TOWNSHEND -- For Leland & Gray School Board, the third time was the charm. After two budget rejections, voters in five member towns on Tuesday approved the regional middle and high school's fiscal year 2015 spending plan by a convincing 393-290 margin.
"We're definitely relieved and pleased to have the budget passed," board Chairwoman Emily Long said, while noting that voters still have 30 days to submit a petition for reconsideration of the budget.
"Nothing's totally official until that 30 days is behind us," she said.
The $6.94 million budget was approved by a majority of voters in four of the five towns during Tuesday's Australian Ballot voting. Once again, a majority of those casting ballots in the school's host town, Townshend, rejected the plan:
-- Brookline: 62 yes, 43 no.
-- Jamaica: 67 yes, 16 no.
-- Newfane: 145 yes, 93 no.
-- Townshend: 78 yes, 124 no.
-- Windham: 41 yes, 14 no.
Long noted that the turnout set a new record for a Leland & Gray Australian Ballot vote: The 683 ballots surpassed the previous record, set during balloting on April 2, by 84 votes.
The school's budget initially was rejected 132-122 on Feb. 5. It was the first time in more than a decade that the Leland & Gray budget had failed to win voter approval, and board members prepared to make spending cuts.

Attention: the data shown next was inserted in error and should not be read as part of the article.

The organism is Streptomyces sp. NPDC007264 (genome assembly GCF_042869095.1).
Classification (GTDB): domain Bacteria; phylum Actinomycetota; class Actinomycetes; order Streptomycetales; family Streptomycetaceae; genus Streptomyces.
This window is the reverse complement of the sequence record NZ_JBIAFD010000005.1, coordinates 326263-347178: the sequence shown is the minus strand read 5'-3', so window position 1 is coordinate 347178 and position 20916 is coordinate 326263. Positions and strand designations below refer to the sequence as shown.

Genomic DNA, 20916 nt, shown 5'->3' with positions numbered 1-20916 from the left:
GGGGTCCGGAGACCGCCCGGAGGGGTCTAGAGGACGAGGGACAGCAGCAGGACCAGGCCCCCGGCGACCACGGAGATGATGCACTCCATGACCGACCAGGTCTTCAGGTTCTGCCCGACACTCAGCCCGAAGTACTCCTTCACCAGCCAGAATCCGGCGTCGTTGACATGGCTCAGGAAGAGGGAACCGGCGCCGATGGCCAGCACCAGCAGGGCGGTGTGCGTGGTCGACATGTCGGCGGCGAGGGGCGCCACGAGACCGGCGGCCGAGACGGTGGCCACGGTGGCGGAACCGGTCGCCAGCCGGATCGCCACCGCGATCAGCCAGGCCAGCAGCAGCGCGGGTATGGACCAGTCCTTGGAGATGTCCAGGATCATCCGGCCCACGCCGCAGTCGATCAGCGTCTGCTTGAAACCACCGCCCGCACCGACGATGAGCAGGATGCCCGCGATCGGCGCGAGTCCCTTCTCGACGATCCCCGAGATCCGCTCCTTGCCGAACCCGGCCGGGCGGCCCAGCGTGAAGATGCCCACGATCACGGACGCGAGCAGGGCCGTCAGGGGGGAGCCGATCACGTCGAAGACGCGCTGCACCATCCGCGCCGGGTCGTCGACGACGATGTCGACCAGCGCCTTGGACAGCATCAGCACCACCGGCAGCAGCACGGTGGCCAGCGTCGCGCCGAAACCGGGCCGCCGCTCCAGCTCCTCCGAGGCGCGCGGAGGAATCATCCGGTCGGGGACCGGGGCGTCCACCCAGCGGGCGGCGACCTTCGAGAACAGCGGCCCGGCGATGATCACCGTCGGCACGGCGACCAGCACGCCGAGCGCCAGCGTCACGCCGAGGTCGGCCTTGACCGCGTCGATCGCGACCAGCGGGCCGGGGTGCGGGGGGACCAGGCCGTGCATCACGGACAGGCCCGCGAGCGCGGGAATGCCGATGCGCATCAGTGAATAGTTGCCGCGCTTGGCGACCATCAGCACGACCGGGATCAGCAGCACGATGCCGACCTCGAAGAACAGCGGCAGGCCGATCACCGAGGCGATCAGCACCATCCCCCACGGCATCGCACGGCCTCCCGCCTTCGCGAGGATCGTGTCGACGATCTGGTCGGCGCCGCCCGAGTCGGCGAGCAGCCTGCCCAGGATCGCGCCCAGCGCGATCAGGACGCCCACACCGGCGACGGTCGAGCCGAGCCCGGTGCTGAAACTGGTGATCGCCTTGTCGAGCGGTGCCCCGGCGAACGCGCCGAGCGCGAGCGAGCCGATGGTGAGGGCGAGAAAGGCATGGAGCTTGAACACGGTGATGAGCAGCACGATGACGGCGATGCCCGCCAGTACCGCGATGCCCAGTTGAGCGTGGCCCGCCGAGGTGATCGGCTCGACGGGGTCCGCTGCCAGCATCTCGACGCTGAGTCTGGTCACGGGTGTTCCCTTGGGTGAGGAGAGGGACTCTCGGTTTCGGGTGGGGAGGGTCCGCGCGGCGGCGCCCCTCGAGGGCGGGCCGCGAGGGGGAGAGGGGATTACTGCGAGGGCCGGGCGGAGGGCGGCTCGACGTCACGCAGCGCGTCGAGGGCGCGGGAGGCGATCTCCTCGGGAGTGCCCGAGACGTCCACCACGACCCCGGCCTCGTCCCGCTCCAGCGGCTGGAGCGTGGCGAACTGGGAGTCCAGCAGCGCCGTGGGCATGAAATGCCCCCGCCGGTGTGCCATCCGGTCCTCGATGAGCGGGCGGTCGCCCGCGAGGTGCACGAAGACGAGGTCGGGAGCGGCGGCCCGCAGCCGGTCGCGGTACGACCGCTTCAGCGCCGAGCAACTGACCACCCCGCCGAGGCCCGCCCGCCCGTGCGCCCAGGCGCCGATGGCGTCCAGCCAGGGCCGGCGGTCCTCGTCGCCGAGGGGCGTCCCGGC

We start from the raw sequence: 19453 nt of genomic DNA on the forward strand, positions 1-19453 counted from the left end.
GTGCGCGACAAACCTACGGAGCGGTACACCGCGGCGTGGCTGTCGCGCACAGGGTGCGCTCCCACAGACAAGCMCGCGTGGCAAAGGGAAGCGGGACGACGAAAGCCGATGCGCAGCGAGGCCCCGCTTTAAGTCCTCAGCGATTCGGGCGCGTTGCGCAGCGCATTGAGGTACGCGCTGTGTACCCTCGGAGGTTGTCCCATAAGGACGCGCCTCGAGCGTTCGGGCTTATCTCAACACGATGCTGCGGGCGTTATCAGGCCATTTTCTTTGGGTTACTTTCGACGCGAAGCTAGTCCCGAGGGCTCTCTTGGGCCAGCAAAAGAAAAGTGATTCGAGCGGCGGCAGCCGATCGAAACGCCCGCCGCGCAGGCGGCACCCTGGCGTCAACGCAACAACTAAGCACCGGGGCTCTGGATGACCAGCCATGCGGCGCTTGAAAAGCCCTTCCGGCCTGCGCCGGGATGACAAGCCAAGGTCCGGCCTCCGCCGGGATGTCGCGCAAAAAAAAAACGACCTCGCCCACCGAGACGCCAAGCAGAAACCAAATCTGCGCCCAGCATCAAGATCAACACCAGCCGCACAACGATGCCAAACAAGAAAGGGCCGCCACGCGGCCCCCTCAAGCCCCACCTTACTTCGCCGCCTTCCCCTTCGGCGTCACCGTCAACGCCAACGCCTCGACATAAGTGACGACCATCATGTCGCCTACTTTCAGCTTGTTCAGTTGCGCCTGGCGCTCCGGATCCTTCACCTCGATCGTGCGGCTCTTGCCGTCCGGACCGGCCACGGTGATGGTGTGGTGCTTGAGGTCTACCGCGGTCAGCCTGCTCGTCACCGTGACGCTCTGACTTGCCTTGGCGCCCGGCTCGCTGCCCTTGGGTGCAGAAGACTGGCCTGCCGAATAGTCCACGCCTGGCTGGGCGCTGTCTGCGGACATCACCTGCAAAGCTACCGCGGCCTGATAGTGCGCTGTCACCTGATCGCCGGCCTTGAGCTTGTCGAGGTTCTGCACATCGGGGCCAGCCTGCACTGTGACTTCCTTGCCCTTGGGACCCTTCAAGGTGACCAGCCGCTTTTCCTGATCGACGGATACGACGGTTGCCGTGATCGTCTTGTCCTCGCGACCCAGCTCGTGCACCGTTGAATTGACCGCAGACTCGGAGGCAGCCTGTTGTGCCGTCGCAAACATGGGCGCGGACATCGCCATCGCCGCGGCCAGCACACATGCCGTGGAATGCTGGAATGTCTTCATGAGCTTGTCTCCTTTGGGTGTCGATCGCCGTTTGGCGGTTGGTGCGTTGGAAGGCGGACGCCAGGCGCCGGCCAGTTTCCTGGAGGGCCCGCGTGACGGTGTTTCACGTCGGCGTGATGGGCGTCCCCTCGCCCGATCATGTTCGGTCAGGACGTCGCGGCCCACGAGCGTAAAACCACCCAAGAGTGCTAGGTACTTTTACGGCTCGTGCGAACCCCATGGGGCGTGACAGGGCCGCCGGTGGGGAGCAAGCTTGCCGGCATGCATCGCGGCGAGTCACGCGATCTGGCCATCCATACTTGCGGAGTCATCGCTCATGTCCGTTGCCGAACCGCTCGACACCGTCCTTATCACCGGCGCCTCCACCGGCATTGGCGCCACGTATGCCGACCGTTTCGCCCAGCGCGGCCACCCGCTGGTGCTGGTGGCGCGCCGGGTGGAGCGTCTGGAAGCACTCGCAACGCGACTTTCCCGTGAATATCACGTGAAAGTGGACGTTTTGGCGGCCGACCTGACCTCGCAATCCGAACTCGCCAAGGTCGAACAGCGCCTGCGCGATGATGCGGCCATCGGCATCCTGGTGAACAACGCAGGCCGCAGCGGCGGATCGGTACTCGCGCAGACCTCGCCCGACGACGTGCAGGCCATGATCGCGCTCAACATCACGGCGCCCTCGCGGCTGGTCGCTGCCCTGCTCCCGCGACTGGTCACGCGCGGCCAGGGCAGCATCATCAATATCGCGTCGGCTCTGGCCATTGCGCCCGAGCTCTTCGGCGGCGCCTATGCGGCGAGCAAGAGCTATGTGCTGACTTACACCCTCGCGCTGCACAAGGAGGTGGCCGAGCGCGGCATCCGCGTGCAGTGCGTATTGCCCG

But officials quickly received a petition for reconsideration of the same budget, binding the school board to present the same plan for a revote.
The budget again went down on April 2 by just one vote, 300-299.
Less than a week later, board members approved a reduced budget proposal. Their biggest cut was the deletion of two major capital projects - $32,500 for the first phase of a food-service upgrade and $25,000 for an insulation project.
Also nixed was $7,000 that had been earmarked for the first payment on a new drivers' education vehicle. And retirements led to staffing reductions in physical education and cooperative/career studies.
There had been some budget increases -- in counseling and special education, for example -- since the spending plan first was proposed in December, and those had somewhat offset the board's cuts.
In the end, the budget that voters approved was $56,133 lower than the original fiscal 2015 proposal. It represents a 1.9 percent spending increase over the current year.
"I am certain that the reductions had an impact," Long said after ballots had been counted Tuesday night. "People are definitely concerned about spending and their taxes."
Board members, in addition to holding another informational meeting and posting revised budget documents on the school's website, also had sent a budgetary mailer to the district's voters.
"I think that probably did help," Long said.
"We're doing the best we can to get the information out there," she
added. "We've talked about holding meetings in each town ... that may
have been our next step had this not passed."
Mike Faher can be reached at email@example.com or 802-254-2311, ext. 275.